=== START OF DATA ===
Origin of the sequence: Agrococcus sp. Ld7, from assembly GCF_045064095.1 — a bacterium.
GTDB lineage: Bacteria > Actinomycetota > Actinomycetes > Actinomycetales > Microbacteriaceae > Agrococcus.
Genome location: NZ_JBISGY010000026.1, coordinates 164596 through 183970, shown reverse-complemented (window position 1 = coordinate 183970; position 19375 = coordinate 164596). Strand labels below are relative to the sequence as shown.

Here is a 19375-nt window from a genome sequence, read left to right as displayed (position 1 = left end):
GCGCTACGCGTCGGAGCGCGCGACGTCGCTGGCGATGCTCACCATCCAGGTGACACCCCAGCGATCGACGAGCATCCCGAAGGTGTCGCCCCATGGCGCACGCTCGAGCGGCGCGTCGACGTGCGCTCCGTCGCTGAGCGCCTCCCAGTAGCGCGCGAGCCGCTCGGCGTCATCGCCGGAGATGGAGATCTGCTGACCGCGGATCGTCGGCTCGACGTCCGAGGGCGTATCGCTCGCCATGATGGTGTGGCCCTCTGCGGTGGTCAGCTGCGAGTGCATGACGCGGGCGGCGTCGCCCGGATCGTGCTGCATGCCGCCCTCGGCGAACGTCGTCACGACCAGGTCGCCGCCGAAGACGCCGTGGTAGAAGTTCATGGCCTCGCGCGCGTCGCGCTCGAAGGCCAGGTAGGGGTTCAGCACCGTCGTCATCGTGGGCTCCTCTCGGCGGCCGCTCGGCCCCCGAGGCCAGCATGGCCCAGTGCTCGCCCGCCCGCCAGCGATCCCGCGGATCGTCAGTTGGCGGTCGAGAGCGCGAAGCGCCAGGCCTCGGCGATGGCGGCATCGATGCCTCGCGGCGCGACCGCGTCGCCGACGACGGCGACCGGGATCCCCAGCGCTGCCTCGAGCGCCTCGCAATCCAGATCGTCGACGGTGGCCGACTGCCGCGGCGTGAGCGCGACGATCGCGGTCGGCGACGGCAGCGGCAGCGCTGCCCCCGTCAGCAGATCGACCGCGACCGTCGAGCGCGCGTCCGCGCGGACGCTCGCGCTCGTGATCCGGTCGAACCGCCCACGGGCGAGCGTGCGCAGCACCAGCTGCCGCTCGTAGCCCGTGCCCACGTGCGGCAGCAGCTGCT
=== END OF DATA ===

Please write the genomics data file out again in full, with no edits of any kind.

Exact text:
Origin of the sequence: Agrococcus sp. Ld7, from assembly GCF_045064095.1 — a bacterium.
GTDB lineage: Bacteria > Actinomycetota > Actinomycetes > Actinomycetales > Microbacteriaceae > Agrococcus.
Genome location: NZ_JBISGY010000026.1, coordinates 164596 through 183970, shown reverse-complemented (window position 1 = coordinate 183970; position 19375 = coordinate 164596). Strand labels below are relative to the sequence as shown.

Here is a 19375-nt window from a genome sequence, read left to right as displayed (position 1 = left end):
GCGCTACGCGTCGGAGCGCGCGACGTCGCTGGCGATGCTCACCATCCAGGTGACACCCCAGCGATCGACGAGCATCCCGAAGGTGTCGCCCCATGGCGCACGCTCGAGCGGCGCGTCGACGTGCGCTCCGTCGCTGAGCGCCTCCCAGTAGCGCGCGAGCCGCTCGGCGTCATCGCCGGAGATGGAGATCTGCTGACCGCGGATCGTCGGCTCGACGTCCGAGGGCGTATCGCTCGCCATGATGGTGTGGCCCTCTGCGGTGGTCAGCTGCGAGTGCATGACGCGGGCGGCGTCGCCCGGATCGTGCTGCATGCCGCCCTCGGCGAACGTCGTCACGACCAGGTCGCCGCCGAAGACGCCGTGGTAGAAGTTCATGGCCTCGCGCGCGTCGCGCTCGAAGGCCAGGTAGGGGTTCAGCACCGTCGTCATCGTGGGCTCCTCTCGGCGGCCGCTCGGCCCCCGAGGCCAGCATGGCCCAGTGCTCGCCCGCCCGCCAGCGATCCCGCGGATCGTCAGTTGGCGGTCGAGAGCGCGAAGCGCCAGGCCTCGGCGATGGCGGCATCGATGCCTCGCGGCGCGACCGCGTCGCCGACGACGGCGACCGGGATCCCCAGCGCTGCCTCGAGCGCCTCGCAATCCAGATCGTCGACGGTGGCCGACTGCCGCGGCGTGAGCGCGACGATCGCGGTCGGCGACGGCAGCGGCAGCGCTGCCCCCGTCAGCAGATCGACCGCGACCGTCGAGCGCGCGTCCGCGCGGACGCTCGCGCTCGTGATCCGGTCGAACCGCCCACGGGCGAGCGTGCGCAGCACCAGCTGCCGCTCGTAGCCCGTGCCCACGTGCGGCAGCAGCTGCT